Richard Naish on kitchen design

Richard talks us through this extremely workable family kitchen and how he used a moody material palette and thoughtful design to create a striking space

The kitchen in the 2015 Home of the Year, designed by Richard Naish. Photograph by Patrick Reynolds.

Did designing this kitchen [in the 2015 Home of the Year] for your family home make it any easier to cater to your requirements? And if so, what were those requirements?
RICHARD NAISH Kitchens are always very personal things – what works for some will not work for others. I designed this kitchen to be very much a space that works for our unique family needs. It is open to be social with some enclosed space to make the inevitable mess, but relaxed enough that everything can be on open shelves and easily accessible when there might be a rush on for breakfast!

You have plenty of natural light from adjacent windows – is this how did the palette of warm, dark tiles and cabinetry come about?
Because there is so much natural light flooding in from the north and the east, we were able indulge in a darker, warmer palette of materials – hence the use of black tiles and cedar wall linings.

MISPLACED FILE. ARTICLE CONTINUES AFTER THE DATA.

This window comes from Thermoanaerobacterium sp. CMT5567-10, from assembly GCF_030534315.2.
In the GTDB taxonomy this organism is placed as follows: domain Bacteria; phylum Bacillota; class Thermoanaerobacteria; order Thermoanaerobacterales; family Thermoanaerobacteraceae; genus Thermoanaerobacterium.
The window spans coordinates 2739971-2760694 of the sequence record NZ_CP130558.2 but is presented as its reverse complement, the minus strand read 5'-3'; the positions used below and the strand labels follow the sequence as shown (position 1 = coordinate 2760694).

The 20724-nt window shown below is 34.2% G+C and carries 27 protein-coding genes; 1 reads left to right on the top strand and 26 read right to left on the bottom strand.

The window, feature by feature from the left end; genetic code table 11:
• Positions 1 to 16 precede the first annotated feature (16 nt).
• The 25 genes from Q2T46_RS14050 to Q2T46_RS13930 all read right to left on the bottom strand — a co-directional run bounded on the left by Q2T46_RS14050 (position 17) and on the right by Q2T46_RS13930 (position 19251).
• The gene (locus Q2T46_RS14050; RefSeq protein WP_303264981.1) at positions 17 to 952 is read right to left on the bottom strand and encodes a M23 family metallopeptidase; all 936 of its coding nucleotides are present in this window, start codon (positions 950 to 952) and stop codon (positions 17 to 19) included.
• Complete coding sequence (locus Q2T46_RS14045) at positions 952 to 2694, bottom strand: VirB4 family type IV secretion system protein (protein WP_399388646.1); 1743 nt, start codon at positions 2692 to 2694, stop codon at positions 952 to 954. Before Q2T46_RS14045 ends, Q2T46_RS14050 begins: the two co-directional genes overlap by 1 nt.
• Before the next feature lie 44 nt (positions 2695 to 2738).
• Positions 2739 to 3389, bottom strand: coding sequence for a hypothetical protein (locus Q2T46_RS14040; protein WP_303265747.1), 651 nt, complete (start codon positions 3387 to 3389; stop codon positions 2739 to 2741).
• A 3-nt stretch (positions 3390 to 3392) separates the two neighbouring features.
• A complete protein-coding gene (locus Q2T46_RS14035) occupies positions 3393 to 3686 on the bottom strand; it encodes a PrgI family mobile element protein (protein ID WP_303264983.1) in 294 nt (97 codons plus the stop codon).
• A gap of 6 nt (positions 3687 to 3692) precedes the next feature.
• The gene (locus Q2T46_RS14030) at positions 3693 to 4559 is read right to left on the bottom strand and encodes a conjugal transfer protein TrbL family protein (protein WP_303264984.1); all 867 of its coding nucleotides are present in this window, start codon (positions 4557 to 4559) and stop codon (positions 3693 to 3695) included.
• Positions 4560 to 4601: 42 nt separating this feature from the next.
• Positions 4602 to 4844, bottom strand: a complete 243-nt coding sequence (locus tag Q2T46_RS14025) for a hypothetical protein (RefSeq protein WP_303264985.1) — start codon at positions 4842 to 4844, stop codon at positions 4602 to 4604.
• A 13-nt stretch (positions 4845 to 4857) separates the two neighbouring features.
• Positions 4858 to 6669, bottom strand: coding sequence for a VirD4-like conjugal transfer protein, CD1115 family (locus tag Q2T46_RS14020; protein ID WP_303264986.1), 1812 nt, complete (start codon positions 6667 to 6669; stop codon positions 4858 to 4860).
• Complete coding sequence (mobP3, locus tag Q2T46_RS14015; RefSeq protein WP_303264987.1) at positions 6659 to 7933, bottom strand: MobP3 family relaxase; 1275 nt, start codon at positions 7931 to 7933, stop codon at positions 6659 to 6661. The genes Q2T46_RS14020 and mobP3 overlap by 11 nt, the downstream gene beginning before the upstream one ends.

How does the kitchen relate to the adjoining room beyond the island?
It really is just one room – a dining room with a kitchen in it or a kitchen with a dining table in it.

The kitchen is designed so that mess can be hidden in a nook at one end, while the rest of it remains open to the dining area. Photograph by Patrick Reynolds.
The kitchen is designed so that mess can be hidden in a nook at one end, while the rest of it remains open to the dining area. 

Get the Look

Cabinetry—Woodstar with handles and hardware from Heritage Hardware
Appliances—Rangehood, cooktop, oven, dishwasher and fridge by Fisher & Paykel
Wall tiles and slate benchtop—Artedomus
Sink—Franke
Tapware—Methven
Island, shelving and pendant lights—Custom-made by RTA Studios and Demac Metal Fabrications.
Flooring—Concrete.

Photography by: Patrick Reynolds.

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